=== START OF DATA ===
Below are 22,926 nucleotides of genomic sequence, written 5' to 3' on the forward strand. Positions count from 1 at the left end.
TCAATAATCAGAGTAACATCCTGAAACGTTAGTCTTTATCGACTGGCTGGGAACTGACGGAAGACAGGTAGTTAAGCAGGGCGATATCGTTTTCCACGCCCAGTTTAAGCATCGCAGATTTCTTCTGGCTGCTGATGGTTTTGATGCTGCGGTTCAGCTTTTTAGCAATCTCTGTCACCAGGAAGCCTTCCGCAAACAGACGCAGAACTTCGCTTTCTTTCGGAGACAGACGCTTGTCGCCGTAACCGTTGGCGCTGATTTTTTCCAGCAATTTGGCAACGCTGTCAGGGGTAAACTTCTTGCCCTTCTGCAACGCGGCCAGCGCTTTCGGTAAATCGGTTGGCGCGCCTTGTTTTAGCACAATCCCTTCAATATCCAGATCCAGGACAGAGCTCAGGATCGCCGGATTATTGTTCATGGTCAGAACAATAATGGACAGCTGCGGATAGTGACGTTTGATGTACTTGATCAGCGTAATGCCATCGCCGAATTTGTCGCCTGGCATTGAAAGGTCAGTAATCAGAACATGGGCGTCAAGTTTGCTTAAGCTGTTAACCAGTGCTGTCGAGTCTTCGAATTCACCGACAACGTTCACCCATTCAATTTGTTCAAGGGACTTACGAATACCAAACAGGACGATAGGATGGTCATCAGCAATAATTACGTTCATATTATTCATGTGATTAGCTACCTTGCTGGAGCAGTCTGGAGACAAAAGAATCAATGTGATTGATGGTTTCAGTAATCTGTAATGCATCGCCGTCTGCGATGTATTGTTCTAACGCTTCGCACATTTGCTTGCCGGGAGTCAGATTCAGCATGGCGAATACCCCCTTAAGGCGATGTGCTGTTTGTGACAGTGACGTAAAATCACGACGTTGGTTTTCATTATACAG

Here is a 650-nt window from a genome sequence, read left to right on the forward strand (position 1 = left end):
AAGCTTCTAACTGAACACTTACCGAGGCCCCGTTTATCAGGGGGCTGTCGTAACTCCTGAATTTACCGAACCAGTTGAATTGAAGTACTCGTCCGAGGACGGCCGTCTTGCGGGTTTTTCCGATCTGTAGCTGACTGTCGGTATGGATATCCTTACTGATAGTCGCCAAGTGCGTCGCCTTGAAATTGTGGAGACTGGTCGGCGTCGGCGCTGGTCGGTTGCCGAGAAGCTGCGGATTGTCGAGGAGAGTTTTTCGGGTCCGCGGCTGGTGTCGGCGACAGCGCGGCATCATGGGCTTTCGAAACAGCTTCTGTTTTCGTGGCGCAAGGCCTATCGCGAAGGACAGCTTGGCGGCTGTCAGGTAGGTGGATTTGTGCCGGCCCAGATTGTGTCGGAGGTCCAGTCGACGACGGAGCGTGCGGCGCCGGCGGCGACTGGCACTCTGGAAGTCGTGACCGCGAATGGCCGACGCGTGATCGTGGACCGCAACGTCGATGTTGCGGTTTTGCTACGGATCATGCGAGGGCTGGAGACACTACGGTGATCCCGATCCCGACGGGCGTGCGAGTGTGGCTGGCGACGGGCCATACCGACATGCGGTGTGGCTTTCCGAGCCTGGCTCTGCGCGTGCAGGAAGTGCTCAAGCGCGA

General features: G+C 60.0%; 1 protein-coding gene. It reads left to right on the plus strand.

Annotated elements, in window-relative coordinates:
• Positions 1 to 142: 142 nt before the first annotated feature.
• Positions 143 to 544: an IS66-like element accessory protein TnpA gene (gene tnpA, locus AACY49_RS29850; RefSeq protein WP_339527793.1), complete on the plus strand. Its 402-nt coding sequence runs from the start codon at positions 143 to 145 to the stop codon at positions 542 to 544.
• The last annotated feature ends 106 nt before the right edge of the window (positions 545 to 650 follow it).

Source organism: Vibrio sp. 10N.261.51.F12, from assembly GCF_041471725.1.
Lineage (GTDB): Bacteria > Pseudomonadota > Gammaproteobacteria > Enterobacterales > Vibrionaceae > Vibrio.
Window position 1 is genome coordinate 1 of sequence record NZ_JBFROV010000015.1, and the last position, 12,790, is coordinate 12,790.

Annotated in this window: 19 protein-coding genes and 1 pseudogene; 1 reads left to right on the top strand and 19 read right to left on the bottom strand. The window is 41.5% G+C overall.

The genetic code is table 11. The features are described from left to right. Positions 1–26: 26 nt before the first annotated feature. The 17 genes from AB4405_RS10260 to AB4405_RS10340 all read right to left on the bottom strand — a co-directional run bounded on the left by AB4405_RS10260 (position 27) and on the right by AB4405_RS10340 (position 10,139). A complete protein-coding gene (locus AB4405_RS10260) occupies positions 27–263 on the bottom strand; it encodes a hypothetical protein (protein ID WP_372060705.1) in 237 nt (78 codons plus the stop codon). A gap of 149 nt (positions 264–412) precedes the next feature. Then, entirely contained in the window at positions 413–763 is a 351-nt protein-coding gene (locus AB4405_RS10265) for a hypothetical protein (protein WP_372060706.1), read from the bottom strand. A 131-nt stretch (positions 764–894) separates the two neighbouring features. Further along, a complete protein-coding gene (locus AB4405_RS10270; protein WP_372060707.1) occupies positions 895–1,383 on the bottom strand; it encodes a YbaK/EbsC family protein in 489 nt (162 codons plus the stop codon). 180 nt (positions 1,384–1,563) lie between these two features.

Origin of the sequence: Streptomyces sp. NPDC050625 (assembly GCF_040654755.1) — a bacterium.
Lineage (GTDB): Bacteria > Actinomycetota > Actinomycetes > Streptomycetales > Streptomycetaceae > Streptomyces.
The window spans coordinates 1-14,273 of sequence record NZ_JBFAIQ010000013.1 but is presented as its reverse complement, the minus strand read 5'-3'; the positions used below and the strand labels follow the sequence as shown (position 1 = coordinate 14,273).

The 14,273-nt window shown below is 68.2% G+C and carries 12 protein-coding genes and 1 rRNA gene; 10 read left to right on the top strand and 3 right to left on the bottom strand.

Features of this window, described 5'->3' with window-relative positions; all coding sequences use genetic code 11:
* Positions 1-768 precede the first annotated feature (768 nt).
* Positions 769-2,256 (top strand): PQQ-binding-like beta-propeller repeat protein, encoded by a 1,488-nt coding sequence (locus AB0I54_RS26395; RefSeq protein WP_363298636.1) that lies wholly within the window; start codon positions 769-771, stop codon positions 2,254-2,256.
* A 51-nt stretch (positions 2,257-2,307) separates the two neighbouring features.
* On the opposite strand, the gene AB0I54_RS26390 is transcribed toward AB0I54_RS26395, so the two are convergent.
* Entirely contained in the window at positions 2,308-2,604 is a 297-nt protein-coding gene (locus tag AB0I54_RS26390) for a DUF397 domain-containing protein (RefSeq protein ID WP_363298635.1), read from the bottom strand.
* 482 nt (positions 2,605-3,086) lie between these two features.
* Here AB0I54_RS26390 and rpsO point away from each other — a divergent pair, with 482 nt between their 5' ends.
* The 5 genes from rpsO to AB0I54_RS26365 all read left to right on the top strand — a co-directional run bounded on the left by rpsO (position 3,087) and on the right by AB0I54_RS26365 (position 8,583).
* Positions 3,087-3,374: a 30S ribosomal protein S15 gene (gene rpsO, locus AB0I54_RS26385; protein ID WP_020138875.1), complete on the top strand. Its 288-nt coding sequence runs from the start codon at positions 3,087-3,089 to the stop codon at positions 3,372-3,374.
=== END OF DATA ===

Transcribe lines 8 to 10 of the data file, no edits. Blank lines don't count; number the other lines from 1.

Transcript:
• Positions 143 to 544: an IS66-like element accessory protein TnpA gene (gene tnpA, locus AACY49_RS29850; RefSeq protein WP_339527793.1), complete on the plus strand. Its 402-nt coding sequence runs from the start codon at positions 143 to 145 to the stop codon at positions 542 to 544.
• The last annotated feature ends 106 nt before the right edge of the window (positions 545 to 650 follow it).

Source organism: Vibrio sp. 10N.261.51.F12, from assembly GCF_041471725.1.